Doctoring the Land with "Farm Kid" Wisdom

David Van Dyke showing the prairie strips he's developed on his cropland.
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Barb Kruse

VERNON COUNTY, WI – A new land conservation agreement between Dave and Betty Van Dyke and Mississippi Valley Conservancy has conserved 114 acres of beautiful ridgetop farmland and forest habitat into the future.

Forty-three years ago, Dave and Betty Van Dyke passed through Wisconsin’s Driftless Area on a trip to visit relatives, soon after Dave had finished his residency in psychiatry in Oshkosh. Both were so struck by the uniqueness and beauty of the area that they soon decided to make it their home. “Having land and a place to raise kids in the country was what we wanted,” said Dave, “I just have a piece of rural in me.”

Now, after decades of thoughtful and active care for the agricultural and wild resources of the land, they have made their commitment to the land permanent by protecting it with a conservation easement with their local land trust, Mississippi Valley Conservancy.

David and Betty maintain ownership of the land, but the Conservancy accepts responsibility for ensuring the land is not subdivided or developed in the future. Conserving family farms is an important component of the Conservancy mission. In reflecting on this new protection of their land, Dave commented, “We came to this area over 40 years ago and have created our lives here. Making responsible, ecologically sound choices to improve and preserve the farm has always been an integral part of that process.”

Initially, Dave said, they had great difficulty plowing the first year because the soil was almost  pure clay with no organic matter. Having grown up on a farm, he knew that improving the health of the soils would be mandatory to any successful operation. 20 years ago, Dave planted trees to hold the soil in place in some of the highly erodible fields that he enrolled in the Conservation Reserve Program. He knew about tree planning from his days in 4-H. In other fields, Dave followed the advice of a wise farmer-neighbor by adding lime to the soil and starting crop rotations planted along the contour. Dave and Betty’s most recent endeavor has been to establish a practice called Prairie STRIPS (Science-based Trials of Rowcrops Integrated with Prairies Strips). These strategically placed strips of native prairie plantings within crop fields are a conservation practice that delivers enormous soil, water, and nutrient benefits while increasing wildlife and pollinator habitat.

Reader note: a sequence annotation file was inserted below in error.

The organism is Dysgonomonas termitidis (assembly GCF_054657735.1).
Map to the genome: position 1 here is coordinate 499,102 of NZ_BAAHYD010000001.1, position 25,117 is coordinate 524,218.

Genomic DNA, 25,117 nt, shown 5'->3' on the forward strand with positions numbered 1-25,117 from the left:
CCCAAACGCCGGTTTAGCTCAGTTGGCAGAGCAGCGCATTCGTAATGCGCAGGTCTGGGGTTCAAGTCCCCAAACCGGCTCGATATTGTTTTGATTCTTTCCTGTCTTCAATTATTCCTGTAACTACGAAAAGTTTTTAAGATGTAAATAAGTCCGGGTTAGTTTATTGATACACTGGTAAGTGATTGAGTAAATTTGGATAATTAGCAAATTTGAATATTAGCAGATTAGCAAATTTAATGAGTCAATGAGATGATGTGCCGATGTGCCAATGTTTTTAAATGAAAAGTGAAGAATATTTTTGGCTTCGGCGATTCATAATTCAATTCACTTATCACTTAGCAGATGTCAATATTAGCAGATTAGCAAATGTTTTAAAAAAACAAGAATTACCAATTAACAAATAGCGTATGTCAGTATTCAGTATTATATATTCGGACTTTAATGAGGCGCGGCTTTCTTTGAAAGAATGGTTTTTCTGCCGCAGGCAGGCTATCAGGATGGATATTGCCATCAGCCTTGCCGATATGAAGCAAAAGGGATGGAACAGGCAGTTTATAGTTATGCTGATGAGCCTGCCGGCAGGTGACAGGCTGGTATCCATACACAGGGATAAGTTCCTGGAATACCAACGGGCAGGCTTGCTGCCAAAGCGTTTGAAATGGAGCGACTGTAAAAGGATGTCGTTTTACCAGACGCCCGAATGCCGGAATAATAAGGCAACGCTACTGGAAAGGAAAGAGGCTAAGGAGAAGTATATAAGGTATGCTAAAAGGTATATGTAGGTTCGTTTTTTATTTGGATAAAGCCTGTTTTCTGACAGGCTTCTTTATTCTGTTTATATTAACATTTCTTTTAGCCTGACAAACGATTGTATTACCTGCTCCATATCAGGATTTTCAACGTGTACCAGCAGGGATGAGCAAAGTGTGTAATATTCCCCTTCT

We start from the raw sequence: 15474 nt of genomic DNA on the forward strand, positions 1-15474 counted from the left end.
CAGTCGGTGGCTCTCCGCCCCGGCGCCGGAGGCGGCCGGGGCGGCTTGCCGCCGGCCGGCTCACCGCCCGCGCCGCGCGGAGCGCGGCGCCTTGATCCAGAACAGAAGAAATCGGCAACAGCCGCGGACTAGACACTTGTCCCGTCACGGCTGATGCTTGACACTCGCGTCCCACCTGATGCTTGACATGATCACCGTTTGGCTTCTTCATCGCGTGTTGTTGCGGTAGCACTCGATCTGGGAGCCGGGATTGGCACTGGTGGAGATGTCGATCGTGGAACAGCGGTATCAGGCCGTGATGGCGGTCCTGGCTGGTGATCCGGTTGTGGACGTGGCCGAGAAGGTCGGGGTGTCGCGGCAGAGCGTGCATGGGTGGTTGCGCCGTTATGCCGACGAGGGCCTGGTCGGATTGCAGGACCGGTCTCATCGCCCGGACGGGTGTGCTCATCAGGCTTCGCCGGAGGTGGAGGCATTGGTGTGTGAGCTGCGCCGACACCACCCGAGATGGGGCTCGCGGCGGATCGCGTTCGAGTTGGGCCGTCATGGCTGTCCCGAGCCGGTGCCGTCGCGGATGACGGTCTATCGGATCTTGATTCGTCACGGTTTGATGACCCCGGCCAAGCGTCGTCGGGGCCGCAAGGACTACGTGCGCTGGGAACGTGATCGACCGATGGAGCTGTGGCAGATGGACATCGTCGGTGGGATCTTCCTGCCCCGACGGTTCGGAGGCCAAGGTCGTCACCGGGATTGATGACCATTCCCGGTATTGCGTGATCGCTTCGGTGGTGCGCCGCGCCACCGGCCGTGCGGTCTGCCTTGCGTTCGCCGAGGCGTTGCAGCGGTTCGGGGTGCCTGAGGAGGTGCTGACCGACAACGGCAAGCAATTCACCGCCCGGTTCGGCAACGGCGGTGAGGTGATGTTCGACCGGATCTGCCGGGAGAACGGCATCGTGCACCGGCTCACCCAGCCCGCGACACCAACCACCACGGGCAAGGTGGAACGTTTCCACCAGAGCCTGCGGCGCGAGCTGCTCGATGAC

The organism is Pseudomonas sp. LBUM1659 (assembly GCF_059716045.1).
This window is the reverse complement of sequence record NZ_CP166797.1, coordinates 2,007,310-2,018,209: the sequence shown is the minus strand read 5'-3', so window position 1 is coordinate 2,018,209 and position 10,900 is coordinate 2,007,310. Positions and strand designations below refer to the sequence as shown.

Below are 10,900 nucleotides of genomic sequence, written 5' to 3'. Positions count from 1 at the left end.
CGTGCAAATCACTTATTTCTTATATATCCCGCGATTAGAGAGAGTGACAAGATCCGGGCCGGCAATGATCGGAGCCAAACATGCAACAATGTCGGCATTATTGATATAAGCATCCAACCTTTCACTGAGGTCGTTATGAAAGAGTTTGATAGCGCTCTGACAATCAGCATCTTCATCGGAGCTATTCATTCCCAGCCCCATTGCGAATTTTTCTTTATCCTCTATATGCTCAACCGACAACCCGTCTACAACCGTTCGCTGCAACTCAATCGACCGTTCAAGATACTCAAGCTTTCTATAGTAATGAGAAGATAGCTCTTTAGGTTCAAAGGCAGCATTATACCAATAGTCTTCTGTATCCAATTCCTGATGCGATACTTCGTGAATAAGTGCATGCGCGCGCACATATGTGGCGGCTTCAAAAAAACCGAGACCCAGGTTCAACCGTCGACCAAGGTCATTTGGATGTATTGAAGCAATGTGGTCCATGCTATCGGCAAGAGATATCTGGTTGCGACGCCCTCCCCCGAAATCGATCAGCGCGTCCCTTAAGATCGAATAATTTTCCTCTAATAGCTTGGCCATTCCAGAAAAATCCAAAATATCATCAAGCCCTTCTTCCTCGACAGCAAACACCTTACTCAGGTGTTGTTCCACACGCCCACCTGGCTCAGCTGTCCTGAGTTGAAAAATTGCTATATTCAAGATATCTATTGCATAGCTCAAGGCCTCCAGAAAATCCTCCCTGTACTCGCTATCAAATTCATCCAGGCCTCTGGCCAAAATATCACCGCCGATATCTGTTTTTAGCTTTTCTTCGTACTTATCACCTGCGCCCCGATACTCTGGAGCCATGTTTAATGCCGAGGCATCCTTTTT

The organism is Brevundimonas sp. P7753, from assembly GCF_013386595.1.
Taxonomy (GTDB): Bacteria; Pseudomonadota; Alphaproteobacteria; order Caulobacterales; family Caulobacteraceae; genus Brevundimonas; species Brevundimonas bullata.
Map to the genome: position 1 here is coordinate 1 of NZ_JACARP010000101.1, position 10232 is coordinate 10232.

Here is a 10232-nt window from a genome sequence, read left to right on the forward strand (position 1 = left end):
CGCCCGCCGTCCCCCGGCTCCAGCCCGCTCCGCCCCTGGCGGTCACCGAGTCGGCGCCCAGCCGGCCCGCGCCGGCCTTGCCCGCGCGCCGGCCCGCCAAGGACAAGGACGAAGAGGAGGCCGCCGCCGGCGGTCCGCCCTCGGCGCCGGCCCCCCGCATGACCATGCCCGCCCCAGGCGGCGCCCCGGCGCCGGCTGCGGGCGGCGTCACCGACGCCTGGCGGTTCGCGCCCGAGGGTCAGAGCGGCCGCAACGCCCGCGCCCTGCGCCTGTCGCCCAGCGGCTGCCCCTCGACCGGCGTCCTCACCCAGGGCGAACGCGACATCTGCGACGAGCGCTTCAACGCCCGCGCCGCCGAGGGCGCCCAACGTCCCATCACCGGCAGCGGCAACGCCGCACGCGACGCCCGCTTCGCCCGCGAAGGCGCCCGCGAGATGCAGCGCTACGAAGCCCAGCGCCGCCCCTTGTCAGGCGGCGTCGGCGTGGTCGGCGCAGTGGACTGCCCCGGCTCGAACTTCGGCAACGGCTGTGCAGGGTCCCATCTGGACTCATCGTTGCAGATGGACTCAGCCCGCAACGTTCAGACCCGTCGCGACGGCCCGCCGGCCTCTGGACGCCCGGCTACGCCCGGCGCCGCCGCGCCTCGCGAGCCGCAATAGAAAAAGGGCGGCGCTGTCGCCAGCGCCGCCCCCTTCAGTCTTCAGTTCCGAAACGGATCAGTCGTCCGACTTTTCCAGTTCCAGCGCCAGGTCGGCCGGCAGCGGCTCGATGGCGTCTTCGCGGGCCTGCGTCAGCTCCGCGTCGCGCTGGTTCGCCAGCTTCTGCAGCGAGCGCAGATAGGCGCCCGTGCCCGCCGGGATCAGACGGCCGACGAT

Even with the increase in heavy rains in the Driftless Area, the soils on their farmland have remained stable. According to Ben Wojahn, Vernon County Conservationist, “Keeping land productive and still protected is the most impactful thing farmers and landowners can do. Land enhancements such as permanent prairie strips will ensure that our farmland and soil can remain viable, our water can remain clean, and our rural way of life can continue in perpetuity.

According to Abbie Church, Conservation Director for the Conservancy, “Every conservation easement Mississippi Valley Conservancy accepts is unique to the specific property and the wishes of the landowner for the future of the land. Dave and Betty live there, and we worked closely with them to honor their wishes for the future of the property.” The Van Dyke’s agreement includes an area designated for buildings and an area designated for agricultural production. The easement is recorded at the register of deeds, and the restrictions pertain to all future owners of the property.

Prairie strips contour crops on the Van Dyke farmland
Prairie strips contour crops on the Van Dyke farmland

Conservation Easements

David and Betty Van Dyke maintain ownership of the land, but the Conservancy accepts responsibility for ensuring the land is not subdivided or developed in the future. Conserving family farms is an important component of the Conservancy mission.

The Van Dyke’s land management has also extended from the farmland into the surrounding woods. The oak woodlands on their property are enrolled in the state Managed Forest Law program and are managed to support area wildlife. Their efforts paid off 6 years ago when their fourteen-year-old granddaughter got her first deer, an 11-point buck with a seventeen inch spread. She has been hunting there ever since. According to Dave, in the early 1980’s, wild turkeys (whose population had been decimated by disease) were reintroduced from Missouri to Wisconsin. As the turkey population increased, the Wisconsin Department of Natural Resources trapped turkeys in the Van Dyke’s back field to release into other areas of the state. “There was some concern about our peacocks,” Dave said with a laugh. “They kept leaving the coop to join the turkey flock, to the consternation of the DNR folks.” The turkey population began to flourish in Vernon County, and continues to do so today.

"David and Betty’s vision and work have all come together to enhance the value of their farm for the future while increasing its climate resilience for all who live here,” said Carol Abrahamzon, the Conservancy’s executive director. “Their contribution to improving soils, supporting wildlife, and protecting native habitats will last forever!"